Posted by tracey on:
You've also seen his work at the Jardin de las Granadas on Anapamu just across from the Library. It's a work called Stochastic Probability which refers to a sequence of random variables which make things happen, in this case, of how plants grow. Check out the video below to see how the sculptures were planted. Then see it for yourself as you head over to Alameda Park and Earth Day!
The concept of the green wall dates back to 600 BC with the Hanging Gardens of Babylon. More recently, the larger green walls concept has been utilized with innovative hydroponics technology.
Green walls are found most often in urban environments where the plants reduce overall temperatures of the building. The primary cause of heat build-up in cities is insolation, the absorption of solar radiation by roads and buildings in the city and the storage of this heat in the building material and its subsequent re-radiation. Plant surfaces however, as a result of transpiration, do not rise more than 4–5 °C above the ambient and are sometimes cooler.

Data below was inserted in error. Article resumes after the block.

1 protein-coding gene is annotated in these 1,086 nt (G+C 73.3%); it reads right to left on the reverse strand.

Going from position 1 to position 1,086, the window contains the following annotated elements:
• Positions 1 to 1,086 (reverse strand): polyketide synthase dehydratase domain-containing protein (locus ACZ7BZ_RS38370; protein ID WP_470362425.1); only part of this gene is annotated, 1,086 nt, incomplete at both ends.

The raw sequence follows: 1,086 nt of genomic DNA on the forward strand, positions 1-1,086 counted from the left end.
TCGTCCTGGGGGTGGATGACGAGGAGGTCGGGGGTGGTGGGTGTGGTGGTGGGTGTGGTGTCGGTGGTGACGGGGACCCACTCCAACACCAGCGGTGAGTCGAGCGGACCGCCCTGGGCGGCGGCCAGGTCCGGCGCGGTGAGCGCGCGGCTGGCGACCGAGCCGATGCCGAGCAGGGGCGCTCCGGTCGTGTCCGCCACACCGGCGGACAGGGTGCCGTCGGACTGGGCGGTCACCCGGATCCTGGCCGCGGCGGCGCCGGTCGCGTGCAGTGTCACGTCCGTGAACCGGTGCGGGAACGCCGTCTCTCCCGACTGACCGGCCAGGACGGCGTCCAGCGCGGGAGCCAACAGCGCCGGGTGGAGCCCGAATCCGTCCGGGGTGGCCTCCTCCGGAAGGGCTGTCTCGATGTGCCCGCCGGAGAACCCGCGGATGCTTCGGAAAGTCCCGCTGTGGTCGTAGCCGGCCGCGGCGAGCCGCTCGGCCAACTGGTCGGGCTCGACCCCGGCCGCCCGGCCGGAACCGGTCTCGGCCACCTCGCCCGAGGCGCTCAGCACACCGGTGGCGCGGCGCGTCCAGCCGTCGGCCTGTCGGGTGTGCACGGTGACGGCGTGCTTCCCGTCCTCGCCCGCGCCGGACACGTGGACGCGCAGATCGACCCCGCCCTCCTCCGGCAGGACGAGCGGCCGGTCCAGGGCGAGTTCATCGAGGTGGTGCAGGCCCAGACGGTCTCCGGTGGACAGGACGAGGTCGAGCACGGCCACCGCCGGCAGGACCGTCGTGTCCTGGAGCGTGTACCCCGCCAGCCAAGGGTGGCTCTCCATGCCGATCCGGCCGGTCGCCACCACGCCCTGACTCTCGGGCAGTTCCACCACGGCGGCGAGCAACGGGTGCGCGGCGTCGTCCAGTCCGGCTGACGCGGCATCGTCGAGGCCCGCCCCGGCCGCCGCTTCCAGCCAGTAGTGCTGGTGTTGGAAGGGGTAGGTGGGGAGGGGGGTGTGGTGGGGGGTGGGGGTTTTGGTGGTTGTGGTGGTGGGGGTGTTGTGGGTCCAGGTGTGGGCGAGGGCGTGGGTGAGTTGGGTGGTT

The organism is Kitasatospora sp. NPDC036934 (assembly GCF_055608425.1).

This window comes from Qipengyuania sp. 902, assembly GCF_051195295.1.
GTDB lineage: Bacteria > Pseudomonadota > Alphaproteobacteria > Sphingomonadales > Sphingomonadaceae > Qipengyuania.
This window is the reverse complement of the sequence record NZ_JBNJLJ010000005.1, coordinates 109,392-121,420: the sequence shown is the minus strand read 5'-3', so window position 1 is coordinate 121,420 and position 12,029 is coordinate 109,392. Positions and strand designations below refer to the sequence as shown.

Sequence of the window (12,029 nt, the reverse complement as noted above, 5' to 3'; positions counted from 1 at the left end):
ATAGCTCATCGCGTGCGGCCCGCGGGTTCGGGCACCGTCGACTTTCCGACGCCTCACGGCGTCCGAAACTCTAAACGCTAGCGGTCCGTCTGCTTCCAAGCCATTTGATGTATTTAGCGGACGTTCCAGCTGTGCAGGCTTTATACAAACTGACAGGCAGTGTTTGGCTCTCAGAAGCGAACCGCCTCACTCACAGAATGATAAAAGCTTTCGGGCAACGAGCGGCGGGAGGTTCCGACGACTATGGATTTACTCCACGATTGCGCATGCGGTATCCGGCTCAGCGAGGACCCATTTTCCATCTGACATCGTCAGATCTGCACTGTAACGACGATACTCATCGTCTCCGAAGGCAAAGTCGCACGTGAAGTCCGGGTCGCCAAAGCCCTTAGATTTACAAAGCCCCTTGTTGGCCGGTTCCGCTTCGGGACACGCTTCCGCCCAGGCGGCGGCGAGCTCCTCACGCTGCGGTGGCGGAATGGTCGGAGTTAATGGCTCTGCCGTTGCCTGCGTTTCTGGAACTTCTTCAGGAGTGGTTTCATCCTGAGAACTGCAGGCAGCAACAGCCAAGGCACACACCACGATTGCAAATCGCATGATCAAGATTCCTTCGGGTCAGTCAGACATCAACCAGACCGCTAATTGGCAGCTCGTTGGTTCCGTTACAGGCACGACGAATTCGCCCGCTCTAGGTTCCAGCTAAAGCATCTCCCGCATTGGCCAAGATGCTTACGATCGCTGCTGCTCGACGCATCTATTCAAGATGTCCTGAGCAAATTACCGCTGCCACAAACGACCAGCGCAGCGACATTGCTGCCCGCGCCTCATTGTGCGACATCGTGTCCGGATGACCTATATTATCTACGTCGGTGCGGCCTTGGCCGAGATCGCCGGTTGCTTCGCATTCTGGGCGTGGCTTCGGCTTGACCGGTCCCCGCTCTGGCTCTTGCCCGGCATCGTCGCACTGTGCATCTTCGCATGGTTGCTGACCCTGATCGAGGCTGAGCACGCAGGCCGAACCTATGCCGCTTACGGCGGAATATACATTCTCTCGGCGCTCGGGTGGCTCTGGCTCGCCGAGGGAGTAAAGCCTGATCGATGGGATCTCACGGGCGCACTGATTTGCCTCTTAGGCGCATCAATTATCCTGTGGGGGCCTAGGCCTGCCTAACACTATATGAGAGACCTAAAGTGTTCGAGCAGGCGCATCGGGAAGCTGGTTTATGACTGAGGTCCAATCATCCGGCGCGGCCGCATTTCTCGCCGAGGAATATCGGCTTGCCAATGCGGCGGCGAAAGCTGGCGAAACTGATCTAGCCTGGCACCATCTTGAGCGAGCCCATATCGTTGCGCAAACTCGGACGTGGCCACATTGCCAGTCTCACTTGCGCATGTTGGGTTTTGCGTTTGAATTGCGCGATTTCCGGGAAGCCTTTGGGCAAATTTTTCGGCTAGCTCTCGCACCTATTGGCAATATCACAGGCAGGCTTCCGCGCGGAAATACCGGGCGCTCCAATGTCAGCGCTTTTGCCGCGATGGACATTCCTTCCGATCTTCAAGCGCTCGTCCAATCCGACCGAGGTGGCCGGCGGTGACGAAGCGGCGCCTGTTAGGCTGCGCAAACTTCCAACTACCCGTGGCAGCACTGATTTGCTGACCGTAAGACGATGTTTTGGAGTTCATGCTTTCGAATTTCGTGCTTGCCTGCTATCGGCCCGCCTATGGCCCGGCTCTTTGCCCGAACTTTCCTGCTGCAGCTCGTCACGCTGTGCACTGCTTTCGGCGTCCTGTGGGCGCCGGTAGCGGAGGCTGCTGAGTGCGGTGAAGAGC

Living walls may also be a means for water reuse. The plants may purify slightly polluted water (such as greywater) by absorbing the dissolved nutrients. Bacteria mineralize the organic components to make them available to the plants.
Living walls are particularly suitable for cities, as they allow good use of available vertical surface areas. They are also suitable in arid areas, as the circulating water on a vertical wall is less likely to evaporate than in horizontal gardens.
The living wall could also function for urban agriculture, urban gardening, or for its beauty as art. It is sometimes built indoors to help alleviate sick building syndrome.